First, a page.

Early one morning, Scott, Mother , and I set out for Marathon, Texas to get our supply of groceries. Since the ranch was going through a very busy season, and no man could be spared. We set out by hack for the two day's trip. We never tried to make the trip in one day. The pull up the twenty five mile stretch was too much for any horse, except a fresh one. Going to town was a great occasion, but one we enjoyed only once every four or six weeks according to our needs. About the middle of the afternoon when father sun was parading his best rays and Mr. Slumber was about to obsconed with our senses, we were suddenly awakened when we realized that a man was standing beside the road. The law of self preservation made one suspicious of such situations. As we came nearer we noted the man had dark skin and was dressed in rough clothes. No matter how great the danger, no one was refused an audience or help in these parts. It was the unwritten law of the West. Mother pulled the horses to a stop. The man raised his hand in greeting and began speaking in broken English. We understood that his Boss Man was very sick in a camp a short distance away. They had no means of travel except on the backs of donkeys or burros. We drove, with some hesitation, behind the Mexican for a distance and came upon a small camp. We realized that he was telling us the truth before we reached the sick man for his groans could be heard, above the rumble of the hack, a distance away. A quick bed was made in the back of the hack and the sick man placed upon it. Then we began one of the miserable journeys I ever hope to take. I thought each breath would be his last as we bumped over the rough road.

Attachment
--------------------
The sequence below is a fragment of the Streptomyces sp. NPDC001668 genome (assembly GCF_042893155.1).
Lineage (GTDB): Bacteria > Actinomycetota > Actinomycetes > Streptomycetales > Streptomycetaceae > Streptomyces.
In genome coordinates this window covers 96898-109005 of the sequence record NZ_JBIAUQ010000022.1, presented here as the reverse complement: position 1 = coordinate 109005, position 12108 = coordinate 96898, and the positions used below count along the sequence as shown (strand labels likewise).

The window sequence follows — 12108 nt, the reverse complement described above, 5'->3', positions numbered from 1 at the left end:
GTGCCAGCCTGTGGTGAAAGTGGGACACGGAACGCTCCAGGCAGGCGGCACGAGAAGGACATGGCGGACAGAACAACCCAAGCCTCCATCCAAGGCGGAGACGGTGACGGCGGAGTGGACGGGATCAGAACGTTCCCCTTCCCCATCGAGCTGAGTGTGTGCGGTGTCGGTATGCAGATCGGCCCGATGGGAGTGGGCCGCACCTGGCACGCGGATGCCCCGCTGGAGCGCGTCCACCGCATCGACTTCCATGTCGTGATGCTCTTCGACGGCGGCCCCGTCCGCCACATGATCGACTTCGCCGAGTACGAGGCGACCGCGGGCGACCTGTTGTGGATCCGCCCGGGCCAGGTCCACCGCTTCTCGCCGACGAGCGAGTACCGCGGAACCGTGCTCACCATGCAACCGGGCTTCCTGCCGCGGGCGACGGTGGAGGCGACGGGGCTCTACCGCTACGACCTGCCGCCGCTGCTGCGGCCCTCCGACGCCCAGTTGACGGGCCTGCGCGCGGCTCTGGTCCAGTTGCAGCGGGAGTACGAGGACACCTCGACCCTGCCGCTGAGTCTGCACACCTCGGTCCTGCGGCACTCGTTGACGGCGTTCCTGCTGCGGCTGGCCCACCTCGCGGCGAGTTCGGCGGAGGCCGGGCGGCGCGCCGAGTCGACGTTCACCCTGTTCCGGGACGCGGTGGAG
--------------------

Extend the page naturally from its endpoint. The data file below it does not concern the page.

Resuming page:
I know you wonder what a sick man was doing out in a crude camp in the mountains. He was a Mr. Moss and was a surveyor. He had several white men and a Mexican cook in his crew. For some reason the white men had gone up into the mountains to survey and left Mr. Moss in the camp with the cook. He became ill and the Mexican was at a loss as what to do.
About ten miles from Marathon we came to a ranch where there was a phone. We stopped and took him out of the hack and called Dr. Glover Worthington, who came in double quick time in his Ford. The doctor took no chances and brought the sheriff along. He didn't know what had happened. After a hurried examination, he found Mr. Moss critically ill and performed a minor operation before taking him on to Marathon. Few people, on viewing the situation, would have thought that Mr. Moss would ever climb another mountain with a surveying crew … l am told that he scaled many heights after this near tragedy.
 Vicie Ann Scott b. 1889 d. 1968